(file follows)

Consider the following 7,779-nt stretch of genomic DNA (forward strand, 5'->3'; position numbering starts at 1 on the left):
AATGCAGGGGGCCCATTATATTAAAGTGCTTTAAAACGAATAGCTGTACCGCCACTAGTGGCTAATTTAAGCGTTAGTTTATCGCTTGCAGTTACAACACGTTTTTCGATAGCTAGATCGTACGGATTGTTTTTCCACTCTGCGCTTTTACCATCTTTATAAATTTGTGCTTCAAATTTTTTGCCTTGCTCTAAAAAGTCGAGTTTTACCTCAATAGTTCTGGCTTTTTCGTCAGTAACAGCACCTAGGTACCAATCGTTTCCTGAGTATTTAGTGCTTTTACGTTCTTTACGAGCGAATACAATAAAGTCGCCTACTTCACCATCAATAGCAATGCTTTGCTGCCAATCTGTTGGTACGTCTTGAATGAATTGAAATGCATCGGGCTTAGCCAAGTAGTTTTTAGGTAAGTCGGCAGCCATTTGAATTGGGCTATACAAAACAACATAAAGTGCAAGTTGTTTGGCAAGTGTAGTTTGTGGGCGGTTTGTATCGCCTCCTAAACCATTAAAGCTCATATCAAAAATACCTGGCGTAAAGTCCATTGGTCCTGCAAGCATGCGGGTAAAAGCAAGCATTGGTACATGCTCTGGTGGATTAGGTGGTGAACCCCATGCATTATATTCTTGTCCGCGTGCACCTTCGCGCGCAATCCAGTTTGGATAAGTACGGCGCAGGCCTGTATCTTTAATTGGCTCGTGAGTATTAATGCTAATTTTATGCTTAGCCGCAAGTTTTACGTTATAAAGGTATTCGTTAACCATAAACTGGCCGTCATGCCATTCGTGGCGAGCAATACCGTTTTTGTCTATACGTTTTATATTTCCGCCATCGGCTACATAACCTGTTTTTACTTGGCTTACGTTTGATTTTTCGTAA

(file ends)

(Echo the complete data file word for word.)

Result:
Consider the following 7,779-nt stretch of genomic DNA (forward strand, 5'->3'; position numbering starts at 1 on the left):
AATGCAGGGGGCCCATTATATTAAAGTGCTTTAAAACGAATAGCTGTACCGCCACTAGTGGCTAATTTAAGCGTTAGTTTATCGCTTGCAGTTACAACACGTTTTTCGATAGCTAGATCGTACGGATTGTTTTTCCACTCTGCGCTTTTACCATCTTTATAAATTTGTGCTTCAAATTTTTTGCCTTGCTCTAAAAAGTCGAGTTTTACCTCAATAGTTCTGGCTTTTTCGTCAGTAACAGCACCTAGGTACCAATCGTTTCCTGAGTATTTAGTGCTTTTACGTTCTTTACGAGCGAATACAATAAAGTCGCCTACTTCACCATCAATAGCAATGCTTTGCTGCCAATCTGTTGGTACGTCTTGAATGAATTGAAATGCATCGGGCTTAGCCAAGTAGTTTTTAGGTAAGTCGGCAGCCATTTGAATTGGGCTATACAAAACAACATAAAGTGCAAGTTGTTTGGCAAGTGTAGTTTGTGGGCGGTTTGTATCGCCTCCTAAACCATTAAAGCTCATATCAAAAATACCTGGCGTAAAGTCCATTGGTCCTGCAAGCATGCGGGTAAAAGCAAGCATTGGTACATGCTCTGGTGGATTAGGTGGTGAACCCCATGCATTATATTCTTGTCCGCGTGCACCTTCGCGCGCAATCCAGTTTGGATAAGTACGGCGCAGGCCTGTATCTTTAATTGGCTCGTGAGTATTAATGCTAATTTTATGCTTAGCCGCAAGTTTTACGTTATAAAGGTATTCGTTAACCATAAACTGGCCGTCATGCCATTCGTGGCGAGCAATACCGTTTTTGTCTATACGTTTTATATTTCCGCCATCGGCTACATAACCTGTTTTTACTTGGCTTACGTTTGATTTTTCGTAA